Before you start pointing fingers, the researchers also found that there was no good predictor of how well subjects did on this test.  They were all bad -- Democrats and Republicans, higher IQ and lower IQ, male and female.

"When we’re on social media, we’re passively pursuing pleasure and entertainment," said Patricia Moravec, who was lead author of the study, in an interview with UT News.  "We’re avoiding something else...  The fact that social media perpetuates and feeds this bias complicates people’s ability to make evidence-based decisions.  But if the facts that you do have are polluted by fake news that you truly believe, then the decisions you make are going to be much worse."

This is insidious because even if we are just going on social media to be entertained, the people posting political advertisements on social media aren't.  They're trying to change our minds.  And what the Moravec et al. study shows is that we're not only lousy at telling fact from fiction, we're very likely to get suckered by a plausible-sounding lie (or, conversely, to disbelieve an inconvenient truth) if it fits with our preexisting political beliefs.

Which makes it even more incumbent on the people who run social media platforms (yeah, I'm lookin' at you, Mark Zuckerberg) to have on-staff fact checkers who are empowered to reject ads on both sides of the political aisle that are making false claims.  It's not enough to cite free speech rights as an excuse for abrogating your duty to protect people from immoral and ruthless politicians who will say or do anything to gain or retain power.  The people in charge of social media are under no obligation to run any ad someone's willing to pay for.  It's therefore their duty to establish criteria for which ads are going to show up -- and one of those criteria should surely be whether it's the truth.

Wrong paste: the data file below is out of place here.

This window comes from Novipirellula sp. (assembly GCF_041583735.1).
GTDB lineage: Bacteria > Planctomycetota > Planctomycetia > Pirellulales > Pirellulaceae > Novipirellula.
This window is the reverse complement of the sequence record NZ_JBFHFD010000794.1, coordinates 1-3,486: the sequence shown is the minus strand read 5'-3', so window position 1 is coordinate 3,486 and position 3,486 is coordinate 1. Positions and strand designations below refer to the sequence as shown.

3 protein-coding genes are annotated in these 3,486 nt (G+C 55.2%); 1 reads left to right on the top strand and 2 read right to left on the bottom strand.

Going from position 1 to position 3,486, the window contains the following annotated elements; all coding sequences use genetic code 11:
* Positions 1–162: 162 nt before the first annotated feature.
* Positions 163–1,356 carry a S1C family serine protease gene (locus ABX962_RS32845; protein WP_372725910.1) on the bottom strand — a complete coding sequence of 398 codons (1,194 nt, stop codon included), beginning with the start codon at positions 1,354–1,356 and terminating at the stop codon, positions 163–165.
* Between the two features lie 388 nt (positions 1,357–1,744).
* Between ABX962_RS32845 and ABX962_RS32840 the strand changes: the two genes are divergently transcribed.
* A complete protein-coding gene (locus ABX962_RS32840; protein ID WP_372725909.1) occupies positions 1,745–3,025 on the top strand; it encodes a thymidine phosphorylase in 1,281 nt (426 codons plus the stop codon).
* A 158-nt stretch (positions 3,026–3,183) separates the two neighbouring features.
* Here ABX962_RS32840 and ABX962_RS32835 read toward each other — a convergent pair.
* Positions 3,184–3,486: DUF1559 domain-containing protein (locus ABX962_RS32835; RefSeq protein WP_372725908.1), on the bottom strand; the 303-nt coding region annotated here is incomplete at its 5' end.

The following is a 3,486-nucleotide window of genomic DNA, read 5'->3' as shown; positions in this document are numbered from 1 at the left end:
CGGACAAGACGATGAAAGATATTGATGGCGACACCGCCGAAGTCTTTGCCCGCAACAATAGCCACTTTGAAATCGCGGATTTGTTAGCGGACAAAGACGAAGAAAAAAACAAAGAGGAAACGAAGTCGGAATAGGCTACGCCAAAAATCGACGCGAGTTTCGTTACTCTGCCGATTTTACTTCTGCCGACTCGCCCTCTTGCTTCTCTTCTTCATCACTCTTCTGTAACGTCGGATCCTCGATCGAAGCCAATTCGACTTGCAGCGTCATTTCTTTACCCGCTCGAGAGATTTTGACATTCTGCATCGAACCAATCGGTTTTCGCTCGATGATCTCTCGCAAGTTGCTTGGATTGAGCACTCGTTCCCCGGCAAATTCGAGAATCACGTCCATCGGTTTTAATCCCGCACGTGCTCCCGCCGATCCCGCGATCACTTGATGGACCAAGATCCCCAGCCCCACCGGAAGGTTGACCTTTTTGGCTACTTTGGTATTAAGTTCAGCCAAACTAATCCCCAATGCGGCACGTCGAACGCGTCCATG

The alternative is that our government will continue to be run by whoever has the cleverest, most attractive propaganda.  And as we've seen over the past three years, this is surely a recipe for disaster.


This week's Skeptophilia book recommendation is a fun book about math.

Bet that's a phrase you've hardly ever heard uttered.

Jordan Ellenberg's amazing How Not to Be Wrong: The Power of Mathematical Thinking looks at how critical it is for people to have a basic understanding and appreciation for math -- and how misunderstandings can lead to profound errors in decision-making.  Ellenberg takes us on a fantastic trip through dozens of disparate realms -- baseball, crime and punishment, politics, psychology, artificial languages, and social media, to name a few -- and how in each, a comprehension of math leads you to a deeper understanding of the world.

As he puts it: math is "an atomic-powered prosthesis that you attach to your common sense, vastly multiplying its reach and strength."  Which is certainly something that is drastically needed lately.

[Note: if you purchase this book using the image/link below, part of the proceeds goes to support Skeptophilia!]

No comments:

Post a Comment